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Discussion Starter #1
I need a land plane - I think...
The box blade is OK for makng driveways, but the plane would be faster and give a smoother surface - I think...

So do I go with 4' or 5' unit? This is for basically flat ground. Set up the dirt road base, then gravel it. There are NO rocks in the dirt or the underlying soil. It's hard, but can be ripped with the boxblade or a land plane with scarifiers.
I have to make 3 driveways:
1. 10-12' wide x 100' long
2. 10-12' wide x 350' long
3. 50' wide x 30' long
Then I'll have to maintain them. The wide one will get the most use. None are public use and none abutt public property or roads.

You guys are experienced, so I'm asking:
Is it better to use the 3 PT hitch or get one with wheels?
What's the best bang for the buck? Cost is a factor.
Is the 5' too much for my tractor?

I've searched and can't find a deal on a new one and can't find a used one. I'm in Sacramento, CA. Thanks for your help.
 
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I can not imagine a 1,400 pound tractor with 26" tires pulling a 4 foot landplane.

I should clarify,, it will pull it, but, not effectively,,,

Rent a skidsteer,,, develop the roads, then figure out what you need to maintain the road,,,
 

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Bonehead Club Lackey
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You might have already checked it but if you haven't...check out DR. They have one that might be what you're looking for, with remote. :dunno:
 
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According to all of Deere's online literature for their Land Planes, the recommendation is a 48".

Land Pride is the same, 48" for your power rating.
 

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I haven't seen a land plane with wheels, they've all been three point. There are some grader boxes and pull type graders with wheels, but most of those are built for full size ag tractors and only have a single blade.

I think a 4' land plane would be the best match for a 1 series. Heavier ground engaging implements are more effective, and a well built 5' might be difficult for the tractor to lift as well as pull.
 

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I haven't seen a land plane with wheels, they've all been three point. There are some grader boxes and pull type graders with wheels, but most of those are built for full size ag tractors and only have a single blade.
 

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Discussion Starter #8
1025R pulls

I can not imagine a 1,400 pound tractor with 26" tires pulling a 4 foot landplane.

I should clarify,, it will pull it, but, not effectively,,,

Rent a skidsteer,,, develop the roads, then figure out what you need to maintain the road,,,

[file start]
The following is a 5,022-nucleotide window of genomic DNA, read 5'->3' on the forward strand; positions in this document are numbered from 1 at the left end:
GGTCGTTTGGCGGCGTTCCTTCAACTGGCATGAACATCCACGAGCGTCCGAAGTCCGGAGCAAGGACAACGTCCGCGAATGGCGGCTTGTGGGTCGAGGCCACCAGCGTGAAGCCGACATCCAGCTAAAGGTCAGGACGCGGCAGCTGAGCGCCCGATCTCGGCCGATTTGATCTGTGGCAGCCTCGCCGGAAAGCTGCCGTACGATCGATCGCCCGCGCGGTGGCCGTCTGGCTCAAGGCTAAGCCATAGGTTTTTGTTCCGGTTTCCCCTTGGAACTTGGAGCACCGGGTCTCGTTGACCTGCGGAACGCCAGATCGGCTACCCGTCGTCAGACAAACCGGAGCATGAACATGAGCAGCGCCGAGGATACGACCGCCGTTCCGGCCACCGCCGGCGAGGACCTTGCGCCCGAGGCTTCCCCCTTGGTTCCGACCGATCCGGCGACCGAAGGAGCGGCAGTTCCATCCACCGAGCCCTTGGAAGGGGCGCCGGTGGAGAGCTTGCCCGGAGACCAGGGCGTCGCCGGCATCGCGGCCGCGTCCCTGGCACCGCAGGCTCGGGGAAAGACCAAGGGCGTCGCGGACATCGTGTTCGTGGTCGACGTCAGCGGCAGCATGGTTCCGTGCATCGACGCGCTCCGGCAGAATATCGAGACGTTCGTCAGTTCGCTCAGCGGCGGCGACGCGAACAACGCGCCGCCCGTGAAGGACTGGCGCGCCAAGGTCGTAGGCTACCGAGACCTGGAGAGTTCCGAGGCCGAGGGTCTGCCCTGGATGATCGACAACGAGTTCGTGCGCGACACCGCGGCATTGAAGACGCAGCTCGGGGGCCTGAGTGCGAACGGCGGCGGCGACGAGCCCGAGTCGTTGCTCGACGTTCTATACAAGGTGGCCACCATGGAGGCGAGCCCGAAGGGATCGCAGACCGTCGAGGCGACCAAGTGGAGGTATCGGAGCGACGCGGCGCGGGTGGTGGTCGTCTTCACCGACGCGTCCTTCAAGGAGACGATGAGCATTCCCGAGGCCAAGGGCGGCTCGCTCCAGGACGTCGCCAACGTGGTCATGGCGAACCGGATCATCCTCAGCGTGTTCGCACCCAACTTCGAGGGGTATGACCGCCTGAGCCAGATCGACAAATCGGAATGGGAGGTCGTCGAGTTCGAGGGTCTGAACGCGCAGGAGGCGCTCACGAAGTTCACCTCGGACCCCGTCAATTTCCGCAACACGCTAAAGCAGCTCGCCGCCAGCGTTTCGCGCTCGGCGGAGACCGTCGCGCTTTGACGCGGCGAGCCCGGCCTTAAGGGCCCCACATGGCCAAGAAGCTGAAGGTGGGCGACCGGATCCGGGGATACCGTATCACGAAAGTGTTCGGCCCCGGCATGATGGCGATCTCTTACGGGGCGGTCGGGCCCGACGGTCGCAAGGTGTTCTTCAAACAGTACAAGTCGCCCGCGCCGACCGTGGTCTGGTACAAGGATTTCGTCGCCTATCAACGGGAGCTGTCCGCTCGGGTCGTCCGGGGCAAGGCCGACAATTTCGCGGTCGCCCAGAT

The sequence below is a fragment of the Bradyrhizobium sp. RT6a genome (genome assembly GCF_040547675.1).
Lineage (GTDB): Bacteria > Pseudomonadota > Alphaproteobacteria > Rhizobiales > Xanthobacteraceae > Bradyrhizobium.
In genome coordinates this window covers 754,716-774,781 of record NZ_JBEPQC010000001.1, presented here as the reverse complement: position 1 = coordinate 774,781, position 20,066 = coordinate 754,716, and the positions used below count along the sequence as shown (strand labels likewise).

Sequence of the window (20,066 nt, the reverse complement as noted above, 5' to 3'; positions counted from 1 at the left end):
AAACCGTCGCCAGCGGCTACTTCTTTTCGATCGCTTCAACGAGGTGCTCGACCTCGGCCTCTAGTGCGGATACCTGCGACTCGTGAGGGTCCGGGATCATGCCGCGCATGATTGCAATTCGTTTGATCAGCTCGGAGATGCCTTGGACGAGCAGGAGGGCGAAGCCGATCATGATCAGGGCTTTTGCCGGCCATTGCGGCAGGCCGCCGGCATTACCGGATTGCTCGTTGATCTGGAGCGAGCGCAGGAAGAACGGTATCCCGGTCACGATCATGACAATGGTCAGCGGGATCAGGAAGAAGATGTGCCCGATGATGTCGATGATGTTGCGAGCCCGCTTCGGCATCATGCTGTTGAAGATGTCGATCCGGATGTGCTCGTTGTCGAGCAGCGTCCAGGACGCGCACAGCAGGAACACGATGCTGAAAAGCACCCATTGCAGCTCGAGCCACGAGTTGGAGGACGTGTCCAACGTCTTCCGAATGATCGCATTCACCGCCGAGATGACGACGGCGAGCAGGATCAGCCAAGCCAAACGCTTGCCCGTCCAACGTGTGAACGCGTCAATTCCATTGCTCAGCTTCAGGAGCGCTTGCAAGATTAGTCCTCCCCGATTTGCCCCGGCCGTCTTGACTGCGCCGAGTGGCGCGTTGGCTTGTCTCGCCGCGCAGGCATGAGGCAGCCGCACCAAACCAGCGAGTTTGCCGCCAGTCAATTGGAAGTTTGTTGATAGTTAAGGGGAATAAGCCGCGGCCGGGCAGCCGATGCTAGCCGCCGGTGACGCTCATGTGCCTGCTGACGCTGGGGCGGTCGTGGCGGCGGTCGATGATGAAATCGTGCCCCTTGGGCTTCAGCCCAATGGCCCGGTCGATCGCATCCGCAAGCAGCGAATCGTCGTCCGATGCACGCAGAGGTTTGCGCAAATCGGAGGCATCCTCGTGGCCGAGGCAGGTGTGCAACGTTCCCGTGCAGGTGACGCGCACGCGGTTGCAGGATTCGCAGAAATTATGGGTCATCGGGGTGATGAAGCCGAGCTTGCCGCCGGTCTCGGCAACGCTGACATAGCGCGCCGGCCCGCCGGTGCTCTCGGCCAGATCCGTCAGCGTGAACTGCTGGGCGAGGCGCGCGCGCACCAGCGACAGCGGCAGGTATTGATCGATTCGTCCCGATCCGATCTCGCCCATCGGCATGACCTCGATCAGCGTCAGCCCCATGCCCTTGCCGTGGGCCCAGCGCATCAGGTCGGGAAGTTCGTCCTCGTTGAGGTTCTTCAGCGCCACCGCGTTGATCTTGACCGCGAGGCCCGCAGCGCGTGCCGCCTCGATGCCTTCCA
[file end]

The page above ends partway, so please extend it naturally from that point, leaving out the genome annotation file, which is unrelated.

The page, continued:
I've cut out and levelled a 1\2 mile drainage ditch that was 6' across and 3' deep using the heavy Frontier box blade with 4 scarifiers in this dirt. I also filled it up and scraped it again to make a road. The levelling for my 40' x 50' steel building foundation was all done with the 1025R. I'm certain it'll handle a 48" plane, but uncertain it'll handle a 60" .
 
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Discussion Starter #9
48 vs 60

According to all of Deere's online literature for their Land Planes, the recommendation is a 48".

Land Pride is the same, 48" for your power rating.
Yes, that's true, but I see they also recommend 48" loader buckets and plenty of guys use larger ones, so maybe a 60" plane would work? Just asking if anyone's doing it.
 
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According to all of Deere's online literature for their Land Planes, the recommendation is a 48".

Land Pride is the same, 48" for your power rating.
Randy,

I hate to disagree with the more experienced guys, but I'm not seeing the same thing.

Land Plane Specs.png

Unlike most specs charts which list the required PTO horsepower, this one is engine HP. A 1025 is ~23 HP. So if I'm reading this correctly, the LP1060 is 30HP MAX, and the LP1160 is good for 18-50 HP. Even if this is a misprint and it was supposed to be PTO HP, the 1025 PTO is 18 HP.

So this tells me, you can pull all the way up to a 6 foot Frontier Land Plane with a 1025R. Perhaps I'm misreading the specs chart or you have other conflicting information?
 

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Discussion Starter #11
no dealer demo

Is there a dealer that will let you demo a couple models? That would tell you for sure what your tractor could handle.
No dealer co-operative attitude on smaller tractors here.
 
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So this tells me, you can pull all the way up to a 6 foot Frontier Land Plane with a 1025R. Perhaps I'm misreading the specs chart or you have other conflicting information?